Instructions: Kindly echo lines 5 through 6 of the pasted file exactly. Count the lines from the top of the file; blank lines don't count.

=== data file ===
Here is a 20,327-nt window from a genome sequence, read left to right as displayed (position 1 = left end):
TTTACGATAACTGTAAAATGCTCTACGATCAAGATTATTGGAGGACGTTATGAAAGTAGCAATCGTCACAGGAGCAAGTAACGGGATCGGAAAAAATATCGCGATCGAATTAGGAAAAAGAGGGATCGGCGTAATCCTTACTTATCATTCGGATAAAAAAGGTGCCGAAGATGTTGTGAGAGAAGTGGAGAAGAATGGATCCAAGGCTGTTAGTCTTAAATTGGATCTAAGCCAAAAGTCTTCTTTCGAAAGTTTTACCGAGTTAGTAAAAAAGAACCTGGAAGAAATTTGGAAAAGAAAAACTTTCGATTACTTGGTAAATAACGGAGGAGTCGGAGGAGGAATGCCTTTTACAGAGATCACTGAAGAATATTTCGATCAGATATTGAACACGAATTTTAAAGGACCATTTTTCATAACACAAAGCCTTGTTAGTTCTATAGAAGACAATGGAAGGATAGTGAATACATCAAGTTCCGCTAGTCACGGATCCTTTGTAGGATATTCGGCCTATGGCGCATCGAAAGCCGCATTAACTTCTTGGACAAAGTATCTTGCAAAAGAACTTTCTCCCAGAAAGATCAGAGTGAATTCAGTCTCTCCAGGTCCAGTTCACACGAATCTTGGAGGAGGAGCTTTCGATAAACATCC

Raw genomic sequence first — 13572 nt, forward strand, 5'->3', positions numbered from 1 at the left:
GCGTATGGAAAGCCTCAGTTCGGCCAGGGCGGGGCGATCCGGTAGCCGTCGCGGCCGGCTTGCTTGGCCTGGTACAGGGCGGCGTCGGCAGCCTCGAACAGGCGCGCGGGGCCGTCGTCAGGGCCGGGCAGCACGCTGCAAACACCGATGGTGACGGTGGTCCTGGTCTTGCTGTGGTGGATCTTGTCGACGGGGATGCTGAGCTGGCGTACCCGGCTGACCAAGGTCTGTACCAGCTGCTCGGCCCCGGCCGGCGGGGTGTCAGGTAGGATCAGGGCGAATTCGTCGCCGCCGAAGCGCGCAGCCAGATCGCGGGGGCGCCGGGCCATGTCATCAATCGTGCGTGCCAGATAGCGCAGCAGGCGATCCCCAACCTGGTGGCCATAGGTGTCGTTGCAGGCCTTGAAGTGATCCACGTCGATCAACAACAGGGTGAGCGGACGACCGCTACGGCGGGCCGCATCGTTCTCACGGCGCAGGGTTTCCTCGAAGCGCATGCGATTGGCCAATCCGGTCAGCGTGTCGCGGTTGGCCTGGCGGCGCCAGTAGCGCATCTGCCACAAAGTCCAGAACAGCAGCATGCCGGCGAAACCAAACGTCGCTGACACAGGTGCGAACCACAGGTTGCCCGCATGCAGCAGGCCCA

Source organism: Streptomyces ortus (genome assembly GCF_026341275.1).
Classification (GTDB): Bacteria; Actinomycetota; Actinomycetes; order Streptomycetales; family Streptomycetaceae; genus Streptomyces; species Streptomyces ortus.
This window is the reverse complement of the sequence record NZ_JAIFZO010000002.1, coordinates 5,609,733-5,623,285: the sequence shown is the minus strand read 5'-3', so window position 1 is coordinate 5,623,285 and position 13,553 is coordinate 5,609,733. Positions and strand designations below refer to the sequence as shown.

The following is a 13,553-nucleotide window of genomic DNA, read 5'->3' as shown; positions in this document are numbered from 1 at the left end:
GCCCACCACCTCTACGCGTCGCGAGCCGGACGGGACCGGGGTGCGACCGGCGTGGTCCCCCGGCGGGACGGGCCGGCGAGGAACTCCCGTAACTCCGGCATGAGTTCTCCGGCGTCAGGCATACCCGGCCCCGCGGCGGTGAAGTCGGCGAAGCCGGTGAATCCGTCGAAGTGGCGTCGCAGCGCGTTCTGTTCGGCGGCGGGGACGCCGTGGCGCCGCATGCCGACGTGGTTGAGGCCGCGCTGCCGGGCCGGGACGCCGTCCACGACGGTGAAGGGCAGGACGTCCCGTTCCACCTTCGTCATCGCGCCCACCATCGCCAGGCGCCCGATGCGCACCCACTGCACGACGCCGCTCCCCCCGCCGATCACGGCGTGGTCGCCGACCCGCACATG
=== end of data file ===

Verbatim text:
Source organism: Streptomyces ortus (genome assembly GCF_026341275.1).
Classification (GTDB): Bacteria; Actinomycetota; Actinomycetes; order Streptomycetales; family Streptomycetaceae; genus Streptomyces; species Streptomyces ortus.